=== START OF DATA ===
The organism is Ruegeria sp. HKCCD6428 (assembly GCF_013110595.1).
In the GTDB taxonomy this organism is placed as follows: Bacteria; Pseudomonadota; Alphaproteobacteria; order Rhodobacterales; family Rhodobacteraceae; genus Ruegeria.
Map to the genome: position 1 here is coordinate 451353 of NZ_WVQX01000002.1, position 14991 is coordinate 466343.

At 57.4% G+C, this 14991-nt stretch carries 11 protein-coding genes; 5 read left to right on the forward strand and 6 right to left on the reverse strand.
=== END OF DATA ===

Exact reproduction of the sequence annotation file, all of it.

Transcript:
The organism is Ruegeria sp. HKCCD6428 (assembly GCF_013110595.1).
In the GTDB taxonomy this organism is placed as follows: Bacteria; Pseudomonadota; Alphaproteobacteria; order Rhodobacterales; family Rhodobacteraceae; genus Ruegeria.
Map to the genome: position 1 here is coordinate 451353 of NZ_WVQX01000002.1, position 14991 is coordinate 466343.

At 57.4% G+C, this 14991-nt stretch carries 11 protein-coding genes; 5 read left to right on the forward strand and 6 right to left on the reverse strand.